What if you could extend the life expectancy of your fluid end block by 50% or more — while lowering your total cost of ownership? With Caterpillar’s innovative new fluid end geometry, introduced in June 2018 you can. Cat® Cube Bore well stimulation technology eliminates fatigue cracking to improve block life, yet it’s compatible with existing manufacturing tooling and fluid end components to keep your costs low. Here’s how it works:
Fluid end blocks are costly, and the design that’s served the well stimulation industry for years has reached its performance limits. That’s why we embarked on a project to develop new fluid end geometry. Before designing a solution, however, we set out to understand the issues with legacy-style fluid ends. After destructively analyzing many blocks and using cutting-edge technology to determine what was causing them to fail, one failure mode rose to the top: corrosion fatigue cracking at the intersection of the two bores.
Corrosion pitting in the presence of cyclic stress causes crack initiation on the material surface in contact with the high-pressure fluid. The continuation of stress cycling in a corrosive environment propagates this crack and eventually leads to block failure. Often the crack spreads across a sealing surface, resulting in high-pressure fluid eroding the block material. When that happens, the fluid end quickly loses its ability to seal, compromising the overall function of the pump.
Although there are a number of ways to overcome this failure mode, we found the most significant influence on product life to be stress concentration in the intersection of the two bores. In a cyclic stress environment, that concentration contributes to high alternating stresses, increasing the risk of fatigue cracking. Reducing the alternating stresses in the block requires modifying the geometry to eliminate the high-stress areas.
Once we identified the problem, our next step was to perform extensive stress analysis and correlate the results with field data findings. Then, we moved into idea generation, producing numerous geometric concepts — each one modeled, analyzed using finite element analysis and evaluated against each other and the legacy design. Through this process, one concept emerged as the clear frontrunner.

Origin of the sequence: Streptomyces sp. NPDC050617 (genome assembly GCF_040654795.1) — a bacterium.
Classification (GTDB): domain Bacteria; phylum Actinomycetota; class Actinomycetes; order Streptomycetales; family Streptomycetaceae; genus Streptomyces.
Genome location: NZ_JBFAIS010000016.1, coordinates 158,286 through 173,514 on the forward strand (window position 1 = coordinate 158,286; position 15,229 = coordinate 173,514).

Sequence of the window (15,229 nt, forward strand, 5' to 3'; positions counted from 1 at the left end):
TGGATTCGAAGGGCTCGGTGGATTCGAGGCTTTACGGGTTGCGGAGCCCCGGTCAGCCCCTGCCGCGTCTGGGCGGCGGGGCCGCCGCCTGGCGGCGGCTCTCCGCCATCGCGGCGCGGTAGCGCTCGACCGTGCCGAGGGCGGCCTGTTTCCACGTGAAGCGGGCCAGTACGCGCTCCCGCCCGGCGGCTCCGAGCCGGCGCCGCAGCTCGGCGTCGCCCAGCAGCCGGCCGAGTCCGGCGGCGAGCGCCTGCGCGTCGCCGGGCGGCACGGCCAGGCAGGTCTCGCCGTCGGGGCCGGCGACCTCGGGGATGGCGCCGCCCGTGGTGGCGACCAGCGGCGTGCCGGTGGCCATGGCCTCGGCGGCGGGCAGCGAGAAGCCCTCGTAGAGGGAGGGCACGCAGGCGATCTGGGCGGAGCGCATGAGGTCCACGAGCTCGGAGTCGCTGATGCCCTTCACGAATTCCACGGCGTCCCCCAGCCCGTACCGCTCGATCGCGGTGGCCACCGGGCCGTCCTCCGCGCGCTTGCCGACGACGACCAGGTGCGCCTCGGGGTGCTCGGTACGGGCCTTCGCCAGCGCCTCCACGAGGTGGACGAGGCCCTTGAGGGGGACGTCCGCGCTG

Cube bore geometry disperses stress from the high-pressure bore into the surrounding material. Legacy-style bore geometries focus this stress to the corners of the intersecting bore, resulting in high concentrated stresses in localized areas. Cat Cube Bore well stimulation technology removes material in critical areas near the bore intersections and smoothes large corners. That in turn smoothes the stress profiles and allows energy to be absorbed by the surrounding block material.
The result? According to validation testing performed in the field, the new Cat design completely eliminates the failure mode for intersecting bore corrosion fatigue cracking.
By reducing peak stress at concentration points by up to 40%, Cat Cube Bore well stimulation technology delivers an even greater increase in fluid end block life. Because the relationship of alternating stress to fatigue life is an exponential function, a 40% reduction in stress results in a 50% — or greater — increase in life expectancy for the block.
But that’s not the only benefit. Cat Cube Bore well stimulation technology also strikes the ideal balance between stress reduction and manufacturability. Its dimensions and tolerances work with standard machine tooling — allowing us to maintain manufacturing costs and eliminate the need for a substantial price increase.
Piece part compatibility is another advantage. The new design works with all current Cat® power end and fluid end components, so there’s no need to change how you operate or maintain your fluid ends — and you can retain your current parts inventory.
Bottom line, new Cat Cube Bore well stimulation technology combines innovative geometry with superior materials and proprietary material processing — all to help you achieve the next level of product durability and the lowest possible cost of ownership